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Wednesday, June 27, 2007

Micro-credit mising it's mark? Wait, is there a clearly established mark?

Since micro-credit is such a major part of our economy (the implications of which I will not go into here), some interesting blog posts and links courtesy of, below.


Article by Aneel Karnani (author of "Mirage at The Bottom of the Pyramid") in Stanford Social Innovation Review, “Microfinance Misses It’s Mark

“Despite the hoopla over microfinance, it doesn’t cure poverty. But stable jobs do. If societies are serious about helping the poorest of the poor, they should stop investing in microfinance and start supporting large, labor-intensive industries. At the same time, governments must hold up their end of the deal, for market-based solutions will never be enough.”


Is the Microfinace Model Broken?

"It seems timely to revisit the need for scrutiny in the microfinance industry as it enters the mainstream and to hopefully broaden the debate beyond academic circles and development institutions. CGAP this month published a focus note analyzing the Compartamos IPO, essentially seeking to answer the question of whether the exceptionally high profits Compartamos has earned for its private shareholders can be justified for an organization that is supposed to have the social interests of its clients in mind. CGAP's answer, while not completely damning, is not a vindication for Compartamos either - they conclude that the NGO could have reasonably charged lower interest rates that would have decreased profits but allowed poor clients to keep more of their earnings."


Bjoern Lasse Herrmann said...

there will be always people who believe that there is this big solution. You just build a labor-intensive industry or you just do this. However I am very happy with the recent development away from these big solutions that obviously fail but towards micro entrepreneurship.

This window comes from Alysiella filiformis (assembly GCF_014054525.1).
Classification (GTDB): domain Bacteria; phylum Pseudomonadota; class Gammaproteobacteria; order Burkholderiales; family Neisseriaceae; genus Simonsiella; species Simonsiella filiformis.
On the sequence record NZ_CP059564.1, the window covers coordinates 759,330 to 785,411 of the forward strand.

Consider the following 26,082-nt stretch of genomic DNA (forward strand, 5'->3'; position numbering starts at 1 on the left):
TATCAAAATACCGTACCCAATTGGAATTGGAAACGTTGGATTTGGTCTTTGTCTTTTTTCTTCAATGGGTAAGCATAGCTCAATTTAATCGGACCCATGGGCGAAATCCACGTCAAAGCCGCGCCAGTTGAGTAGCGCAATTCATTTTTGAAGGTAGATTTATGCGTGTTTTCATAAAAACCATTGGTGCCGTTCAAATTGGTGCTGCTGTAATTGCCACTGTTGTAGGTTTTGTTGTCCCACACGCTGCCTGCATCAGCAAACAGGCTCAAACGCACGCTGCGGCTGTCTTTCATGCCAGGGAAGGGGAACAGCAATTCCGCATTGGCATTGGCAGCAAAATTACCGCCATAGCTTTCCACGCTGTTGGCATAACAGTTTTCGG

Every single person matters by what they do and not by what they have.
To build a labor-intensive industry out of the blue is non sense and would be huge failure.

bengal*foam said...

Dear Bjoern,

Thank you for the comment. But please clarify. Do you mean such nonsensical "out of the blue" failures as the ready-made garments (RMG) industry? Or the labor export market? Or perhaps the mobile telecommunications industry?

There's certainly a lot of room for debate, which is welcomed, but perhaps this excerpt from the "Microfinance Misses It's Mark" article will serve as a gentlemanly rejoinder:

"To understand why creating jobs, not offering microcredit, is the better solution to alleviating poverty, consider these two alternative scenarios: (1) A microfinancier lends $200 to each of 500 women so that each can buy a sewing machine and set up her own sewing microenterprise, or (2) a traditional financier lends $100,000 to one savvy entrepreneur and helps her set up a garment manufacturing business that employs 500 people. In the first case, the women must make enough money to pay off their usually high-interest loans while competing with each other in exactly the same market niche. Meanwhile the garment manufacturing business can exploit economies of scale and use modern manufacturing processes and organizational techniques to enrich not only its owners, but also its workers."

Yours fraternally,